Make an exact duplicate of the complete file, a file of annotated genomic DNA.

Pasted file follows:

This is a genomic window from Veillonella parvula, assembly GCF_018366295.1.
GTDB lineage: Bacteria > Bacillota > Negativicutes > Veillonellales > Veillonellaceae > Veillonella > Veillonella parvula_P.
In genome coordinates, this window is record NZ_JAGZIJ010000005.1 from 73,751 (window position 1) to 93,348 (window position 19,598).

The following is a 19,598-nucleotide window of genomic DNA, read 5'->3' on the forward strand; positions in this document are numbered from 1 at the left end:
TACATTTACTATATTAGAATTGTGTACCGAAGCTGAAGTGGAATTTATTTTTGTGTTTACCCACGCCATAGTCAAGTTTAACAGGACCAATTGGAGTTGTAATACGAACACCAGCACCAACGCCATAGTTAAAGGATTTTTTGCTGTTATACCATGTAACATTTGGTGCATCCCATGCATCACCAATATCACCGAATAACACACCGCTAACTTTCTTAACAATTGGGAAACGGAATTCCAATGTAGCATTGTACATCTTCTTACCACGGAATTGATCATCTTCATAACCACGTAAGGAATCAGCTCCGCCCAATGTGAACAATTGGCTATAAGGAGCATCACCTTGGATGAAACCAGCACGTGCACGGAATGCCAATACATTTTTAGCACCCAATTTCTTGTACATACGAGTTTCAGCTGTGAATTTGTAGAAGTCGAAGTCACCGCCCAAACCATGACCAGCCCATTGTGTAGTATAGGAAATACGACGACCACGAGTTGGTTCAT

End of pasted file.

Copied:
This is a genomic window from Veillonella parvula, assembly GCF_018366295.1.
GTDB lineage: Bacteria > Bacillota > Negativicutes > Veillonellales > Veillonellaceae > Veillonella > Veillonella parvula_P.
In genome coordinates, this window is record NZ_JAGZIJ010000005.1 from 73,751 (window position 1) to 93,348 (window position 19,598).

The following is a 19,598-nucleotide window of genomic DNA, read 5'->3' on the forward strand; positions in this document are numbered from 1 at the left end:
TACATTTACTATATTAGAATTGTGTACCGAAGCTGAAGTGGAATTTATTTTTGTGTTTACCCACGCCATAGTCAAGTTTAACAGGACCAATTGGAGTTGTAATACGAACACCAGCACCAACGCCATAGTTAAAGGATTTTTTGCTGTTATACCATGTAACATTTGGTGCATCCCATGCATCACCAATATCACCGAATAACACACCGCTAACTTTCTTAACAATTGGGAAACGGAATTCCAATGTAGCATTGTACATCTTCTTACCACGGAATTGATCATCTTCATAACCACGTAAGGAATCAGCTCCGCCCAATGTGAACAATTGGCTATAAGGAGCATCACCTTGGATGAAACCAGCACGTGCACGGAATGCCAATACATTTTTAGCACCCAATTTCTTGTACATACGAGTTTCAGCTGTGAATTTGTAGAAGTCGAAGTCACCGCCCAAACCATGACCAGCCCATTGTGTAGTATAGGAAATACGACGACCACGAGTTGGTTCAT